Another interesting rebounding stat also highlights how adept Favors is becoming at snagging loose balls – he collects 40.5% of every contested rebound as well. That number shows that Favors is better at winning rebounding battles than Zach Randolph, Kenneth Faried, Tim Duncan, Kevin Love, and DeAndre Jordan. That’s pretty good company to be in.
Once again, having the knowledge of these stats really cements the claim that Favors is turning into an elite rebounder. While it’s easy to note his hustle in games going after loose balls, having the numbers to back that up is incredibly important.
Rebounding and distance traveled aren’t the only valuable stats to get a revamp this year, however; the passing game in the NBA is now under more scrutiny. While the good old fashioned assist-to-turnover ratio is still a great number by which to judge a player’s offensive efficiency by, we now have the opportunity to see how many points are created by a player’s assists, how many assist opportunities they have, as well as secondary assists (a pass that leads to a pass that leads to a shot).
Trey Burke averages 5.1 assists per game and has 10.6 assist opportunities per game. Assist opportunities are an interesting stat to measure – NBA.com defines them as, “Passes by a player to a teammate in which the teammate attempts a shot, and if made, would be an assist.”
With the Jazz shooting 43.1% from the field, 27th in the NBA, one has to think that Burke would average a few more assists per game if his teammates shot better. Burke gets an assist on 48% of his opportunities with his team only making 35.4 baskets per game, which means that Burke assists on 16.9% of all of Utah’s made field goals. For a rookie point guard in the NBA, that’s a great mark.
Conversely, Tony Parker averages 6 assists per game to 13.1 assist opportunities. The San Antonio Spurs shoot 48.5% from the floor, which means that Parker assists on 45.8% of his opportunities. This means that Parker is responsible for 18.6% of the Spurs’ 40.7 made field goals every game (the Spurs make more field goals than any other team in the NBA).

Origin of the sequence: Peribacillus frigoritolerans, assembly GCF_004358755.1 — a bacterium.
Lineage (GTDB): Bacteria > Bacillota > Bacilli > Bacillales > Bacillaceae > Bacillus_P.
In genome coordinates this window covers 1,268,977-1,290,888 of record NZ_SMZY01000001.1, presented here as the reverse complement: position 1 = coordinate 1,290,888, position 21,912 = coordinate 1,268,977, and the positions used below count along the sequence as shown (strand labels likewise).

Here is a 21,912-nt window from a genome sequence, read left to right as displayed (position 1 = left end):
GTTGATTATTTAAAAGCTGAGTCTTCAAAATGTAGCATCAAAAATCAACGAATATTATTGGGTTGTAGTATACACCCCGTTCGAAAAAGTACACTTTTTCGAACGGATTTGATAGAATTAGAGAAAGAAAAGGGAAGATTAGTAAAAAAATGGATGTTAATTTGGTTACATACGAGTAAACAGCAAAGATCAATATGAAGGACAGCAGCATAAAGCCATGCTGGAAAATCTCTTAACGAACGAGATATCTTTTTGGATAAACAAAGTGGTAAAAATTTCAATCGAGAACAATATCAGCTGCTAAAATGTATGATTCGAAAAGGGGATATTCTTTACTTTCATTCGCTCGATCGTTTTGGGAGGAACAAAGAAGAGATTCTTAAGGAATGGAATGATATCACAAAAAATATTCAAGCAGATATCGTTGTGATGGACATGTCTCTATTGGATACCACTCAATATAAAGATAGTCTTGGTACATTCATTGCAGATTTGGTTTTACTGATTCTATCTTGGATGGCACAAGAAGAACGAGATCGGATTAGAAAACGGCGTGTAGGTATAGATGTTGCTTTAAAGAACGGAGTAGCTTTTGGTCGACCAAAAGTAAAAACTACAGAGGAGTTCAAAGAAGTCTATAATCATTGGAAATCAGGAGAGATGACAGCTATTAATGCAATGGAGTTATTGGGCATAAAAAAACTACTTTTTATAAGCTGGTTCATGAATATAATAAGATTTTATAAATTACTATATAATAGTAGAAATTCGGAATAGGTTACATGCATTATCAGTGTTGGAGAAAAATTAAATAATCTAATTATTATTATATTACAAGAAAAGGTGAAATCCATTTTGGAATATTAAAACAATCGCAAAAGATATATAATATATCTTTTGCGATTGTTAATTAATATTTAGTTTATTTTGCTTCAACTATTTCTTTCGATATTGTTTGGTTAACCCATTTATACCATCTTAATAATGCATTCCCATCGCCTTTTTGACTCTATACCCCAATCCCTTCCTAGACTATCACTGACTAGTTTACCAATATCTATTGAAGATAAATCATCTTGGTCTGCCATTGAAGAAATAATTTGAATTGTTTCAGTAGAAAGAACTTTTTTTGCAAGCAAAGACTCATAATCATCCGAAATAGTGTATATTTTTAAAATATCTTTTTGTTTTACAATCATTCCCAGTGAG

This shows what a lot of people have noticed about Burke this season – when he’s on the court, he makes every player around him better. Burke’s court vision, timing, and unselfish play are turning him into a very efficient point guard. After all, he’s responsible for only 1.7% less of his offense’s made field goal than Parker, an absolutely stellar player.
In addition to these new passing stats showing how effective Burke is, they also illustrate another intriguing aspect of Hayward’s game. Hayward averages 4.9 assists per game, .2 less than Burke, yet both players create exactly 11.5 points per game from their assists. Without Burke and Hayward, the Jazz would have to find another way to create 23 points each night. Beyond Hayward and Burke, Utah doesn’t have a player on its’ roster capable of running the offense at this high of a level.
Once again, this stat supports what is already accepted as fact by the eyeball test – both Burke and Hayward are integral cogs in the Jazz’s offense. There’s a myriad of other stats to dig into about this team, but these were some of the most surprising I found while perusing NBA.com’s database.
These new stats are great to help fans really understand how effective a player is, and there’s a good chance that all this new data will be affecting trades and contract extensions in front offices around the league.